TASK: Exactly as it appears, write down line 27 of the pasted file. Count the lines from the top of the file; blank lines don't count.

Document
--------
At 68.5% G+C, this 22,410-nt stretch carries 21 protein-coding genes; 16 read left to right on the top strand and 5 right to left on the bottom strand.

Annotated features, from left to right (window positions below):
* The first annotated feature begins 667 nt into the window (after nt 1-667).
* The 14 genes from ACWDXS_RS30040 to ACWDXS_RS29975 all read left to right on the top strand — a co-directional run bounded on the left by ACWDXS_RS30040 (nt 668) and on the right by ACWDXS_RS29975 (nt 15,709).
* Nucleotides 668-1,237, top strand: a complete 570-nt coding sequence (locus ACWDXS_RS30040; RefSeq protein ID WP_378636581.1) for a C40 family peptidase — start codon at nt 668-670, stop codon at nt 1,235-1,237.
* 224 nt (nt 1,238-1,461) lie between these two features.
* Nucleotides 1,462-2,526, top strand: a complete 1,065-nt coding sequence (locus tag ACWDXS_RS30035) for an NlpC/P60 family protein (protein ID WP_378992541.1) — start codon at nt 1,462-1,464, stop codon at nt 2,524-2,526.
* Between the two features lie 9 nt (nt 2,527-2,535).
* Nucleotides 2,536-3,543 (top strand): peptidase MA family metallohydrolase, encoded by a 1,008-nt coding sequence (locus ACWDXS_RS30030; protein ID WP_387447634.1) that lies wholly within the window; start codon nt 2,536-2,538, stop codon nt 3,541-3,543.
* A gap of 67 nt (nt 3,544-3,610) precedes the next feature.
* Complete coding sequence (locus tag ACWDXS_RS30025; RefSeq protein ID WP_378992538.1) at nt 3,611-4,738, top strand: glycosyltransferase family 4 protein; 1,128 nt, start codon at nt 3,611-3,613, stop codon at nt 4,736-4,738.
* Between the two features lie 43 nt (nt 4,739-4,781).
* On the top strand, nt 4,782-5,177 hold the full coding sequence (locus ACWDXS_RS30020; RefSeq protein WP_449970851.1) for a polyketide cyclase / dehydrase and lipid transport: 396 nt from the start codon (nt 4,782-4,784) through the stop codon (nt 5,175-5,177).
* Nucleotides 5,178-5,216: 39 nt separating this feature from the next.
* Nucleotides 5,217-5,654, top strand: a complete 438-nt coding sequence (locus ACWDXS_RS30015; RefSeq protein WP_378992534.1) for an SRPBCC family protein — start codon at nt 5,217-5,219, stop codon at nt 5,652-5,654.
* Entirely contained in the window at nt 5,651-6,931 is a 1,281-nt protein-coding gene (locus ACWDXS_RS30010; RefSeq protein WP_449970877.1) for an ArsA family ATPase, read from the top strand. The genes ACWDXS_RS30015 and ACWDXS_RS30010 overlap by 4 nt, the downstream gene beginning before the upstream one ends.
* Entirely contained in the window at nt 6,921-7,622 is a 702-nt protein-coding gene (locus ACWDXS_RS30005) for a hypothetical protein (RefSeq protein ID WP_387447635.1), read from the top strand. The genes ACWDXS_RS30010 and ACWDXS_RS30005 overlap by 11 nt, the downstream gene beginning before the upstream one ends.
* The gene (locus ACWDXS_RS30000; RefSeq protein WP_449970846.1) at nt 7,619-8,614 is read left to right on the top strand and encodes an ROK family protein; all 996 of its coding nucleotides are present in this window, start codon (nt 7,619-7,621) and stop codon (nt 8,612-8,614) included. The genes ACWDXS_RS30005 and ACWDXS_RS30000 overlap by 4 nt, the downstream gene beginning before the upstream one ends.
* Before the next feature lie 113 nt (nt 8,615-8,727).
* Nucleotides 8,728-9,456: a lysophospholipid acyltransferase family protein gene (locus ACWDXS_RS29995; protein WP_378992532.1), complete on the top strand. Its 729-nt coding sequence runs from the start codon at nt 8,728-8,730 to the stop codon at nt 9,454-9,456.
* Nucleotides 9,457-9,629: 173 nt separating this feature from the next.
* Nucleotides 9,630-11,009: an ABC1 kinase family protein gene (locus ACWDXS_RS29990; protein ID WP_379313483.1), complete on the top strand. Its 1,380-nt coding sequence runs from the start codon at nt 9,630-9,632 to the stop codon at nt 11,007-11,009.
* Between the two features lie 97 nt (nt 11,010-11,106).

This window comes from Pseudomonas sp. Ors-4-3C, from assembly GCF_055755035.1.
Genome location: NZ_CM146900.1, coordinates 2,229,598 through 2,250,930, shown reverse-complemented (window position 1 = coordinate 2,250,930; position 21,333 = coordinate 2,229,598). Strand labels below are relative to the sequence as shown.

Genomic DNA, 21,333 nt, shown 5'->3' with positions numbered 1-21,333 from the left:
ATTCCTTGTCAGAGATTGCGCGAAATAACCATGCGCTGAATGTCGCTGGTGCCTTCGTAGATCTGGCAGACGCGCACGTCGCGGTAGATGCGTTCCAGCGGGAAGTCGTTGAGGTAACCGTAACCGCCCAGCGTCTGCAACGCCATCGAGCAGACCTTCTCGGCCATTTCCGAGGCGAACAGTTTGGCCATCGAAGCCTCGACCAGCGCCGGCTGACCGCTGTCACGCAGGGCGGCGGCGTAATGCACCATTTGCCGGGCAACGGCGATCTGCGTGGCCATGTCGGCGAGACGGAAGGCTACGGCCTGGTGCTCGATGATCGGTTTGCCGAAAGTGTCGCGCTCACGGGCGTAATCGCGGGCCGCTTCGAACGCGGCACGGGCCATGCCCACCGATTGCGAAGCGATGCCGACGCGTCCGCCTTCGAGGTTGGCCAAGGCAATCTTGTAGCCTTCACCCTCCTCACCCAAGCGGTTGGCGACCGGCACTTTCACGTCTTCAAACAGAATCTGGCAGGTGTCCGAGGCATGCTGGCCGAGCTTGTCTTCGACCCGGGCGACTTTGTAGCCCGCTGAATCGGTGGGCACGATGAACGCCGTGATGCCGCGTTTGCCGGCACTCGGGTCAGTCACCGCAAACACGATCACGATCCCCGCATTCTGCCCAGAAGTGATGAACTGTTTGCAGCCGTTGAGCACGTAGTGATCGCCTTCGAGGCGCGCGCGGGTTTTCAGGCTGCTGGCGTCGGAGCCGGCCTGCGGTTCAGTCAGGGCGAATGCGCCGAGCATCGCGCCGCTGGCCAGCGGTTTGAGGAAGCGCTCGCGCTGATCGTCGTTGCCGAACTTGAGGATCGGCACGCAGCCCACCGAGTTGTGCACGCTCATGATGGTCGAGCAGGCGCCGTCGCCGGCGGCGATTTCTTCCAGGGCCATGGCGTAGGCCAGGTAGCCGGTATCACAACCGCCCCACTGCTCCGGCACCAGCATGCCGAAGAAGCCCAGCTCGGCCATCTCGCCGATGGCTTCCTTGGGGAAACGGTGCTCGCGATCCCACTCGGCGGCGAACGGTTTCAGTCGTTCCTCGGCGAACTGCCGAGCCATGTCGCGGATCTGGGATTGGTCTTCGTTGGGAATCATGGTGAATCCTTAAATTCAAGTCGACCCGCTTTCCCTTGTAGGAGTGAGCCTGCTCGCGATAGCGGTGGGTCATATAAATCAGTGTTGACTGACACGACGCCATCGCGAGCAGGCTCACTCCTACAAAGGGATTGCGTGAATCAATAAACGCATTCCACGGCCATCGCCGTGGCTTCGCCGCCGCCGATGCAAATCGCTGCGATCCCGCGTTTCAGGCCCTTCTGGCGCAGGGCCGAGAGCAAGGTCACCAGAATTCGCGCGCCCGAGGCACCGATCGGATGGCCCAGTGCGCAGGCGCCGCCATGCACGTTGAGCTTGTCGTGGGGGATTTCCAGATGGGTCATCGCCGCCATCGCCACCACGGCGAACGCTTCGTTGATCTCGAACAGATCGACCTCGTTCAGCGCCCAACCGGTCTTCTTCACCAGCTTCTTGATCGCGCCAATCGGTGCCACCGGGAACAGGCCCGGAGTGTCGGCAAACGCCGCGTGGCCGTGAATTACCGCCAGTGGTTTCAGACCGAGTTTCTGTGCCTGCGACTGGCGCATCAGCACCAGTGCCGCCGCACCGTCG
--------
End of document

ATTCCTTGTCAGAGATTGCGCGAAATAACCATGCGCTGAATGTCGCTGGTGCCTTCGTAGATCTGGCAGACGCGCACGTCGCGGTAGATGCGTTCCAGCGGGAAGTCGTTGAGGTAACCGTAACCGCCCAGCGTCTGCAACGCCATCGAGCAGACCTTCTCGGCCATTTCCGAGGCGAACAGTTTGGCCATCGAAGCCTCGACCAGCGCCGGCTGACCGCTGTCACGCAGGGCGGCGGCGTAATGCACCATTTGCCGGGCAACGGCGATCTGCGTGGCCATGTCGGCGAGACGGAAGGCTACGGCCTGGTGCTCGATGATCGGTTTGCCGAAAGTGTCGCGCTCACGGGCGTAATCGCGGGCCGCTTCGAACGCGGCACGGGCCATGCCCACCGATTGCGAAGCGATGCCGACGCGTCCGCCTTCGAGGTTGGCCAAGGCAATCTTGTAGCCTTCACCCTCCTCACCCAAGCGGTTGGCGACCGGCACTTTCACGTCTTCAAACAGAATCTGGCAGGTGTCCGAGGCATGCTGGCCGAGCTTGTCTTCGACCCGGGCGACTTTGTAGCCCGCTGAATCGGTGGGCACGATGAACGCCGTGATGCCGCGTTTGCCGGCACTCGGGTCAGTCACCGCAAACACGATCACGATCCCCGCATTCTGCCCAGAAGTGATGAACTGTTTGCAGCCGTTGAGCACGTAGTGATCGCCTTCGAGGCGCGCGCGGGTTTTCAGGCTGCTGGCGTCGGAGCCGGCCTGCGGTTCAGTCAGGGCGAATGCGCCGAGCATCGCGCCGCTGGCCAGCGGTTTGAGGAAGCGCTCGCGCTGATCGTCGTTGCCGAACTTGAGGATCGGCACGCAGCCCACCGAGTTGTGCACGCTCATGATGGTCGAGCAGGCGCCGTCGCCGGCGGCGATTTCTTCCAGGGCCATGGCGTAGGCCAGGTAGCCGGTATCACAACCGCCCCACTGCTCCGGCACCAGCATGCCGAAGAAGCCCAGCTCGGCCATCTCGCCGATGGCTTCCTTGGGGAAACGGTGCTCGCGATCCCACTCGGCGGCGAACGGTTTCAGTCGTTCCTCGGCGAACTGCCGAGCCATGTCGCGGATCTGGGATTGGTCTTCGTTGGGAATCATGGTGAATCCTTAAATTCAAGTCGACCCGCTTTCCCTTGTAGGAGTGAGCCTGCTCGCGATAGCGGTGGGTCATATAAATCAGTGTTGACTGACACGACGCCATCGCGAGCAGGCTCACTCCTACAAAGGGATTGCGTGAATCAATAAACGCATTCCACGGCCATCGCCGTGGCTTCGCCGCCGCCGATGCAAATCGCTGCGATCCCGCGTTTCAGGCCCTTCTGGCGCAGGGCCGAGAGCAAGGTCACCAGAATTCGCGCGCCCGAGGCACCGATCGGATGGCCCAGTGCGCAGGCGCCGCCATGCACGTTGAGCTTGTCGTGGGGGATTTCCAGATGGGTCATCGCCGCCATCGCCACCACGGCGAACGCTTCGTTGATCTCGAACAGATCGACCTCGTTCAGCGCCCAACCGGTCTTCTTCACCAGCTTCTTGATCGCGCCAATCGGTGCCACCGGGAACAGGCCCGGAGTGTCGGCAAACGCCGCGTGGCCGTGAATTACCGCCAGTGGTTTCAGACCGAGTTTCTGTGCCTGCGACTGGCGCATCAGCACCAGTGCCGCCGCACCGTCG